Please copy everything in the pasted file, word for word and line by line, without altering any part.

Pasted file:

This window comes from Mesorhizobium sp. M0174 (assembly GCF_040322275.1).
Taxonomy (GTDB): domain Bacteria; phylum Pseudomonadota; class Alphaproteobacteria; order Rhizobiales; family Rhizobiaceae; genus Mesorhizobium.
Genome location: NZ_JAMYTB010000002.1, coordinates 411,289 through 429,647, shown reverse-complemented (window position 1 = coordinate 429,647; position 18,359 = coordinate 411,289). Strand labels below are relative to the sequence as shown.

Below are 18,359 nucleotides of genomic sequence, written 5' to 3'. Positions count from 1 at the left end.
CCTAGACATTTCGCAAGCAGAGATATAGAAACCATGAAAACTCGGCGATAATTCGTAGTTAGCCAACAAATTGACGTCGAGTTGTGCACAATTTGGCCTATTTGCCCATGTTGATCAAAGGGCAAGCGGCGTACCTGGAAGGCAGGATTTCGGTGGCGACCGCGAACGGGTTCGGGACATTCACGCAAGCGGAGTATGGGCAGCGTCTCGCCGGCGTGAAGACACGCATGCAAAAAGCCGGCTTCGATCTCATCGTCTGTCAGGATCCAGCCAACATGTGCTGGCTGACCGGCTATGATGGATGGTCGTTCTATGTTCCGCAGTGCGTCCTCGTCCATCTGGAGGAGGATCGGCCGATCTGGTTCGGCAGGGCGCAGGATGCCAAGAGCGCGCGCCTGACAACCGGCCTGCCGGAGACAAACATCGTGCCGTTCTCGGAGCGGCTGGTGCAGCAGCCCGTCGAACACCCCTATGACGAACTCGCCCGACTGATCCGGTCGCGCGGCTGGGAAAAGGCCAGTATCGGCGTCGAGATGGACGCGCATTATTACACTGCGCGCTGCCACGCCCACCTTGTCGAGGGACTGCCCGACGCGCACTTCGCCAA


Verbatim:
This window comes from Mesorhizobium sp. M0174 (assembly GCF_040322275.1).
Taxonomy (GTDB): domain Bacteria; phylum Pseudomonadota; class Alphaproteobacteria; order Rhizobiales; family Rhizobiaceae; genus Mesorhizobium.
Genome location: NZ_JAMYTB010000002.1, coordinates 411,289 through 429,647, shown reverse-complemented (window position 1 = coordinate 429,647; position 18,359 = coordinate 411,289). Strand labels below are relative to the sequence as shown.

Below are 18,359 nucleotides of genomic sequence, written 5' to 3'. Positions count from 1 at the left end.
CCTAGACATTTCGCAAGCAGAGATATAGAAACCATGAAAACTCGGCGATAATTCGTAGTTAGCCAACAAATTGACGTCGAGTTGTGCACAATTTGGCCTATTTGCCCATGTTGATCAAAGGGCAAGCGGCGTACCTGGAAGGCAGGATTTCGGTGGCGACCGCGAACGGGTTCGGGACATTCACGCAAGCGGAGTATGGGCAGCGTCTCGCCGGCGTGAAGACACGCATGCAAAAAGCCGGCTTCGATCTCATCGTCTGTCAGGATCCAGCCAACATGTGCTGGCTGACCGGCTATGATGGATGGTCGTTCTATGTTCCGCAGTGCGTCCTCGTCCATCTGGAGGAGGATCGGCCGATCTGGTTCGGCAGGGCGCAGGATGCCAAGAGCGCGCGCCTGACAACCGGCCTGCCGGAGACAAACATCGTGCCGTTCTCGGAGCGGCTGGTGCAGCAGCCCGTCGAACACCCCTATGACGAACTCGCCCGACTGATCCGGTCGCGCGGCTGGGAAAAGGCCAGTATCGGCGTCGAGATGGACGCGCATTATTACACTGCGCGCTGCCACGCCCACCTTGTCGAGGGACTGCCCGACGCGCACTTCGCCAA